Summer Vacations Are For Discovering What Matters

 



Well, I am back from a two-week respite with my family. It was the 30th anniversary of discovering the sleepy beach town in Maine where I have spent many of my last 30 birthdays. I was introduced to Ogunquit, Maine by an old friend and fell in love with it immediately. It was 1982, 3 years after my mother’s sudden death from a heart attack. I was 18, going on 19 and the quaint village was peaceful, beautiful and kind to my injured soul. There is quite a lot of history in Ogunquit. This year marked the infamous Ogunquit Playhouse’s 80th season.  The equally traditional Ogunquit Lobster Pound is in its 81st season.



The beach is a 3.5 mile stretch of vast sand and waves. During low tide, you can walk forever and not run out of beach. High tide by the ‘river side” is cozy and bustling with families and locals. There is a landmark called the Marginal Way that is a windy path that lines the rocky shoreline between the Main beach and Perkins Cove. Trailed with memorials, flowers, and stunning seascapes, it makes my heart happy. It is on the Marginal Way that I found solace in 1982 regarding the loss of my mom. 

I am a Cancer astrologically, and the water is an important element in my existence, yet I have only lived there seasonally while in college.

I worked at Valerie’s Restaurant back in the day. It is no longer there, but anyone that had traveled or lived there knows it was a high end eatery run by Mrs. G and the Captain, opened in 1947 and was famous for serving seafood and Greek specialties, and a fabulous Piano Bar led by the talented Lou. Everyone knew Mrs. G and she would welcome you with the darling “Hello Doll” and you knew you were in the family. Stars from the summer theater would come dine there late night to enjoy a lobster roll, or some of the delicious spanakopita while several other patrons sang the usual Broadway tunes. As a ‘former’ singer and karaoke fanatic, my tunes of choice were “I Can’t Make You Love Me,” and “The Rose.” It was a popular place, and I met the best people there. In fact, I recently reconnected with the owner’s family, a lovely couple who remained in Ogunquit, and everyone knows their name. A lot has changed since I first found Ogunquit, and also it is very much the same, which is the force that brings me back. There is something comforting about the familiar.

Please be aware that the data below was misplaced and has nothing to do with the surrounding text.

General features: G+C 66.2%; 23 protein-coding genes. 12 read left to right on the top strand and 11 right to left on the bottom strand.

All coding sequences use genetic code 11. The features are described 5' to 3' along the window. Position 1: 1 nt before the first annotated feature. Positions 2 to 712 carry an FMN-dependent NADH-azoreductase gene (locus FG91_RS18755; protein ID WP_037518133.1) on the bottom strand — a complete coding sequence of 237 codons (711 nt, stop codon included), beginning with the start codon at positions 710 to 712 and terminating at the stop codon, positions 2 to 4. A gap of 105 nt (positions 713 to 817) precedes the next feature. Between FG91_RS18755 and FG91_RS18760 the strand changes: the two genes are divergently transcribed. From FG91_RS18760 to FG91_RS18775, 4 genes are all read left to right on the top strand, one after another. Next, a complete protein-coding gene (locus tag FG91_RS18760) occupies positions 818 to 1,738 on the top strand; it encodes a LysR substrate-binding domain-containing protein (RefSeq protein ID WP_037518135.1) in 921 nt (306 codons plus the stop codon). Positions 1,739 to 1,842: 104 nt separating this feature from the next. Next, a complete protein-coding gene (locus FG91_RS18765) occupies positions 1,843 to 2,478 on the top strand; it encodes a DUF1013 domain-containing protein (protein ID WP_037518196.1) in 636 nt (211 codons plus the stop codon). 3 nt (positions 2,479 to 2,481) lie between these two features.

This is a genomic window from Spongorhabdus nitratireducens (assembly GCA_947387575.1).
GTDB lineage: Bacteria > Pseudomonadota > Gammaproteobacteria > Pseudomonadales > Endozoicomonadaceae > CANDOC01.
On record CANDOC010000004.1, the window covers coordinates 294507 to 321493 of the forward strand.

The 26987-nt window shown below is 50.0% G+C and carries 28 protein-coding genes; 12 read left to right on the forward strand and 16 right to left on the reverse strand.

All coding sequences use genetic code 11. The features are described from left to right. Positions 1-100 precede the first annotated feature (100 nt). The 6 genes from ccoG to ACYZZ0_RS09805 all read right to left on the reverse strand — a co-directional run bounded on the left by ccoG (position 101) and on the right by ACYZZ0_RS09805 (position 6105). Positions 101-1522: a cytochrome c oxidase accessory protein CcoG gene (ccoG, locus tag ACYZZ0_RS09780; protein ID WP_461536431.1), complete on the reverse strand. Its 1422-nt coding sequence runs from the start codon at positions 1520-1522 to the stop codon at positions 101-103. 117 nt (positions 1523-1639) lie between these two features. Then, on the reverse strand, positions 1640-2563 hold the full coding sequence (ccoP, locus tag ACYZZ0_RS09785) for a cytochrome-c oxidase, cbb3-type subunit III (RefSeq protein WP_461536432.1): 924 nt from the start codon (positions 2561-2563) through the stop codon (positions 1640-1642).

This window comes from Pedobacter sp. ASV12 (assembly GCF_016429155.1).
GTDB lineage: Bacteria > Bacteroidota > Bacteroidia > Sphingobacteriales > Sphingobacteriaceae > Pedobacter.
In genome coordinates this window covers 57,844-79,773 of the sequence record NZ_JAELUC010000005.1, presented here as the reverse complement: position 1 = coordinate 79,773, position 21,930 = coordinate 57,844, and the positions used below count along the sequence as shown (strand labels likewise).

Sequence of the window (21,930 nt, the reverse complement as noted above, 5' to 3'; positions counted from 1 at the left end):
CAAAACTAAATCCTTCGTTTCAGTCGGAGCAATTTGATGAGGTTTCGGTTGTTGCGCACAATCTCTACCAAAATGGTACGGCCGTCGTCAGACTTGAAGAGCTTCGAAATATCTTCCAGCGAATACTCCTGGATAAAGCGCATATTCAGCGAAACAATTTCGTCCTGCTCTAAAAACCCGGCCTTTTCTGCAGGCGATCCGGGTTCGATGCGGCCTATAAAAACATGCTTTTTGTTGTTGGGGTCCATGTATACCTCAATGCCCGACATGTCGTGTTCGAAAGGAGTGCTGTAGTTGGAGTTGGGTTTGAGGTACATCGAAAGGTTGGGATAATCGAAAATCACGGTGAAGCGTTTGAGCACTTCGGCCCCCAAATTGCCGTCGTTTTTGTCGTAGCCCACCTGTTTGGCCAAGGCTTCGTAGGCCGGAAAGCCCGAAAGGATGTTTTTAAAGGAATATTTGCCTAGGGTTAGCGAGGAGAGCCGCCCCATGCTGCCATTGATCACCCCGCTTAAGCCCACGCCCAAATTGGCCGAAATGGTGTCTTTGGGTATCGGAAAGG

I have rented the same charming home from an amazing couple for 5 years. Fourth of July will never be the same! ☺ At first it was for one week, then 10 days, and this year it was 2 weeks. It was the first time I ever took a 2-week vacation. Kate just loved it. She remembered it from last year, and I love that she has this tradition to look forward to. She went to the Ogunquit Playhouse’s Children’s Theater Camp, playing the role of Tweedle Dee in Alice in Wonderland, and delighting her mom with her first musical solo.

I have been blessed with a lot of work this year and have kept quite busy with travel. I was never so ready for a break in my life. Maine was my reward. It took us almost 13 hours to drive what normally takes 8, but I did not care. We arrived, unpacked, and I began the decompression process. By day 3 I was enjoying the occasional afternoon nap, and described my physical state as ‘jello.’ I typically never sleep and am a documented insomniac. I know I slept at least 6 hours a night if not more there. It was a recovery ritual of sorts.

Last year, I was inspired to start researching Millennials, design workshops and keynotes while I was there. I had anticipated the same revelations this year, but was surprised when there were not. What I did discover is the precious gift of family and friends. The importance of simplifying life. Of breathing in the sea air with nothing more than that enjoyment to accomplish for the day. I turned 49 in Ogunquit this year. As the half-century mark approaches, I realize this year will be a year of clarity. Prioritizing what matters, and doing the best I can to make an impact where I can. I love to work, and now I realize I love to just ‘be.’ The moment I arrived home on Saturday, I felt the stress of the DC metro, small women owned business pressure hit me like a ton of bricks. But it’s what keeps us going right? I sit at BWI headed on a biz trip. Grateful for the work and my clients. And counting the days to be walking along the Marginal Way and laughing with friends next year. Maybe for 3 weeks in 2013?!

Good News About Millennials
Bonnie and the Boomers
 

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